As for the story itself, there is some striking parallels to 1995's New Mobile Report Gundam Wing series. (No major spoilers ahead.) Like Gundam Wing, Gundam 00's main story begins with hyper-powerful Gundam units appearing at various locales to execute slightly-less-than-Dynasty-Warriors-level mayhem in synchronized phases of a paramilitary operation. At least in the first episode, Setsuna, the main "Gundam Meister" pilot and protagonist, is a morose cipher — the Haro pet robot almost had more lines. Almost all of Setsuna's muttered interactions are to himself or to a more talkative Gundam Meister pilot (Lockon), while 25 minutes is not enough time to get to know the other Gundam Meisters, Allelujah and Tieria.

Fortunately, there is hope that Gundam 00 will stand out on its own. For one thing, director Seiji Mizushima has proven with Fullmetal Alchemist that he can manage political intrigue and characters that switch sides, without the incredulous plot twists and character motivations that sometimes bedeviled certain Gundam installments. For another thing, there are some early indications, particularly in the opening flashback sequence, that creators intend this series to get down and dirty into the gritty harshness of war — an aspect that was also sometimes missing in certain Gundam installments.

Despite the promise of complex characters, one character is in danger of being automatically pigeonholed as a black hat: the leader of Celestial Being, the Gundam Meisters' paramilitary entity. He does his best Cobra Commander impression by overpowering all television stations to broadcast a manifesto. He declares that Celestial Being will exterminate warfare by having the Gundams enforce peace. However, with his polished black mustache that cries to be twirled and his megalomaniac pose before the cameras, it's hard to see how anyone on Earth can see him as their savior.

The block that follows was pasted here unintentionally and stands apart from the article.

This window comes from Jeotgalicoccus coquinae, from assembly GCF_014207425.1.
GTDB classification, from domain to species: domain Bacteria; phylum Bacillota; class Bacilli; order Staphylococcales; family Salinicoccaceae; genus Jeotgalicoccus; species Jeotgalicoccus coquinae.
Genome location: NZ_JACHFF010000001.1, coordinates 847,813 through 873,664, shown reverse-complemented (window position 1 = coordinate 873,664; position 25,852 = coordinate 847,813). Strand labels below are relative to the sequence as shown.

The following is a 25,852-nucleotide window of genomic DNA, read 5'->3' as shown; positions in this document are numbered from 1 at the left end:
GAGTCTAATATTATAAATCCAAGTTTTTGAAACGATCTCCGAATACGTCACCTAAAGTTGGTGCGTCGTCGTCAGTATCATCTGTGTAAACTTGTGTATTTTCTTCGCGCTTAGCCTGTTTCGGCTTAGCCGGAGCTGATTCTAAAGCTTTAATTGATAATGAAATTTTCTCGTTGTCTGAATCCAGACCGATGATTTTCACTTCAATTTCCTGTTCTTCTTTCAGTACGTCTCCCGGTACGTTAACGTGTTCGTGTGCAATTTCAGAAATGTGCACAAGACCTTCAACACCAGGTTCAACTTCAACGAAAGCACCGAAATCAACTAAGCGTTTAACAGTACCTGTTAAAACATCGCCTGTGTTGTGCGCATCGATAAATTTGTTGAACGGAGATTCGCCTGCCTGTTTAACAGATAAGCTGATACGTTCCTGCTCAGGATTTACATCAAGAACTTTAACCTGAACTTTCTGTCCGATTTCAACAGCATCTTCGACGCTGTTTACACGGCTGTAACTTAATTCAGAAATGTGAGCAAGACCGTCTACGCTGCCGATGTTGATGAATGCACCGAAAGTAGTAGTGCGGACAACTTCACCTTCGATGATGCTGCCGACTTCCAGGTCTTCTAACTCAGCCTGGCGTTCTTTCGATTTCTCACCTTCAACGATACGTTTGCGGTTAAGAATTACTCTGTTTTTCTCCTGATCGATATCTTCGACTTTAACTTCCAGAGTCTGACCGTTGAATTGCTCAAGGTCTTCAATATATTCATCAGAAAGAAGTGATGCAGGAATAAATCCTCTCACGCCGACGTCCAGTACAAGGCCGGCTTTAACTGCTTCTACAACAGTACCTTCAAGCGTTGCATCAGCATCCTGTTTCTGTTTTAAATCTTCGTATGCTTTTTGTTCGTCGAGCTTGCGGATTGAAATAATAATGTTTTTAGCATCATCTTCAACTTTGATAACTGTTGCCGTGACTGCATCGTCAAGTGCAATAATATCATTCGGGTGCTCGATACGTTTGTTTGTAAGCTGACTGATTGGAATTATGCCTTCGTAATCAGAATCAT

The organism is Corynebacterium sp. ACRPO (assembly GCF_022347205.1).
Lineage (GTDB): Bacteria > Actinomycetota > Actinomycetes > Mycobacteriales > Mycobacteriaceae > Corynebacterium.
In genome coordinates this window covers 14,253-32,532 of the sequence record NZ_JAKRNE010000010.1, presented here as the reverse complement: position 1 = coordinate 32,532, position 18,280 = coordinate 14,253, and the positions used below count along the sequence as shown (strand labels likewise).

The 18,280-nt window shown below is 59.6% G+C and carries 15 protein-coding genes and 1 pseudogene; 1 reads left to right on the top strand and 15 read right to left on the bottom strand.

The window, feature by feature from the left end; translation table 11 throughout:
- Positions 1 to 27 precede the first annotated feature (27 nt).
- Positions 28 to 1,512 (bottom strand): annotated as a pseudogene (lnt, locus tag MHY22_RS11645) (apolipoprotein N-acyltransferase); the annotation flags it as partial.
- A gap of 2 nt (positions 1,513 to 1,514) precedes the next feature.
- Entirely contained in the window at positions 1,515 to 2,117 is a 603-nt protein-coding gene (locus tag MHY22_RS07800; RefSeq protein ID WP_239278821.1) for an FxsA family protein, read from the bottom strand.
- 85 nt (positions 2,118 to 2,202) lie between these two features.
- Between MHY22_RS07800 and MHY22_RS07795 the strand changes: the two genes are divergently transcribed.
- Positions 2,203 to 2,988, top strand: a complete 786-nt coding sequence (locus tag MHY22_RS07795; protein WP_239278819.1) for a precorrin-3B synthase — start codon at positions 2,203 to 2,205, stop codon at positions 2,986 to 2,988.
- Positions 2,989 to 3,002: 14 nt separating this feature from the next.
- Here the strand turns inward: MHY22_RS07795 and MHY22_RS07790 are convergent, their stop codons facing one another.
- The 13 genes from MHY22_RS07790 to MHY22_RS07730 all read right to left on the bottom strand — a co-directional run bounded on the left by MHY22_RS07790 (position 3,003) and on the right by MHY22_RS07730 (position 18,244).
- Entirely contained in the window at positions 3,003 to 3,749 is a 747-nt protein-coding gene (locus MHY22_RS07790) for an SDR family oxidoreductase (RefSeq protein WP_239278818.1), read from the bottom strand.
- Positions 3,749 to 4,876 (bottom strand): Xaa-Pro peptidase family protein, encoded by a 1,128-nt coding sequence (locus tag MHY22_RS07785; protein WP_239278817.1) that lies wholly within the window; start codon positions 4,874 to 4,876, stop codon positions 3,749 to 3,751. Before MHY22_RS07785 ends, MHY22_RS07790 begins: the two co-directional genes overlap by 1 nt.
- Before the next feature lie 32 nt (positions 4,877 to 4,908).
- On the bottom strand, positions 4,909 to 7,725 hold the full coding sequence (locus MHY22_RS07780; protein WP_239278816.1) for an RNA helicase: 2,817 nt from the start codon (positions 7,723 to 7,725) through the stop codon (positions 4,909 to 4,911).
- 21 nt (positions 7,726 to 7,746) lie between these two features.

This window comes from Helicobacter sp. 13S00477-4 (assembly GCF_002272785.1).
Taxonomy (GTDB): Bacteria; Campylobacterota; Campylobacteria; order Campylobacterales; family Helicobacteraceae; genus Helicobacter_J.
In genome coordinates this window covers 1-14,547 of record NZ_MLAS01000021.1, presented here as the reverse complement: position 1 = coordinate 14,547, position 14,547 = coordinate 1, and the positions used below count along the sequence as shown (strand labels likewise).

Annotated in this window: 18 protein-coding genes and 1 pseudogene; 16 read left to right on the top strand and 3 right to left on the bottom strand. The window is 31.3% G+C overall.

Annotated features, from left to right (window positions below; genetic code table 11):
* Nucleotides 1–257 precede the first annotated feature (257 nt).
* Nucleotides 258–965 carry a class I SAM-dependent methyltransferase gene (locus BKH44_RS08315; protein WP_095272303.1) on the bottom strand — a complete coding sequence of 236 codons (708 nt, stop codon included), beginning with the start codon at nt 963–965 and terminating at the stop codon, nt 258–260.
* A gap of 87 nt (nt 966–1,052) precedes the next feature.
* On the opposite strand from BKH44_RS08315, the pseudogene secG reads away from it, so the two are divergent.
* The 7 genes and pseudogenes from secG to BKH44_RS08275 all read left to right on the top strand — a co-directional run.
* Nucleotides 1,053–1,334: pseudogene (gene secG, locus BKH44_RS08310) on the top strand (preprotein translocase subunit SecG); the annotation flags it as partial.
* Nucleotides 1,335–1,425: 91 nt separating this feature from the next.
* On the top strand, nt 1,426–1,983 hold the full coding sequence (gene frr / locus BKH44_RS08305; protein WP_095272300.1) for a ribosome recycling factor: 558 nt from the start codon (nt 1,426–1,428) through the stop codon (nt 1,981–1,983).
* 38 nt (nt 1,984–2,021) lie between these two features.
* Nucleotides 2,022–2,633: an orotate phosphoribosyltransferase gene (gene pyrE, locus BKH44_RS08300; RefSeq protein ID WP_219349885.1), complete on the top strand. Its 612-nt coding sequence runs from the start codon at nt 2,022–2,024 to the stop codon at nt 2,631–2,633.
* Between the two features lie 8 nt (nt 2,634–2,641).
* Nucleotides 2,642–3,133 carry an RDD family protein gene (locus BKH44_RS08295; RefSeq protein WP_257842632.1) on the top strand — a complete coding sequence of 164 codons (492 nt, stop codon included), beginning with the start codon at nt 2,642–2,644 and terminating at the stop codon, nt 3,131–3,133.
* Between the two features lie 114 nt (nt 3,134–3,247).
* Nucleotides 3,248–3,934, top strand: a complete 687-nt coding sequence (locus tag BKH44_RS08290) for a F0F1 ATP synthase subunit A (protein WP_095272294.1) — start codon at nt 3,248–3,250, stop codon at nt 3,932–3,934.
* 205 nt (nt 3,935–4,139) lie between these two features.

After the screening ended, TBS announcer (and Eureka Seven guest voice actor) Masao Mukai brought out the special guests. He first introduced Mamoru Miyano, a voice actor best known — especially among the female audience members who squealed upon his entrance — for playing charismatic killer Light in the Death Note anime. He noted that he was a Gundam fan and that he couldn't believe he got the part of Gundam 00's main lead. The other Gundam Meisters' voices — veteran character voice actor Shinichiro Miki, Hiroyuki Yoshino, and Hiroshi Kamiya — joined him on stage along with director Mizushima.

Then Tohru Furuya, the voice of the first Gundam story's protagonist Amuro Ray, appeared as a surprise guest, and he acknowledged that he is returning to Gundam as the narrator of this new series. (There is one more subtle callout to fans of the first Gundam story in Gundam 00's first episode.) Furuya joked darkly that he would also take Miyano's place as the lead "should anything happen to him…."

Interestingly, there is an American connection to Gundam 00. Furuya said he got involved in the project because both he and director Mizushima happened to be Guest of Honors at Anime Expo 2006 in Anaheim, California. When Furuya asked Mizushima about what he was up to, Mizushima confided that he was up for directing the next Gundam project. One thing led to another, and the result was Furuya's first involvement in a Gundam television series in two decades.

Part 2 of the first Gundam 00 preview screening's report will be posted later this weekend.

Update: Part 2 will post on Monday.

Images © Sotsu, Sunrise, MBS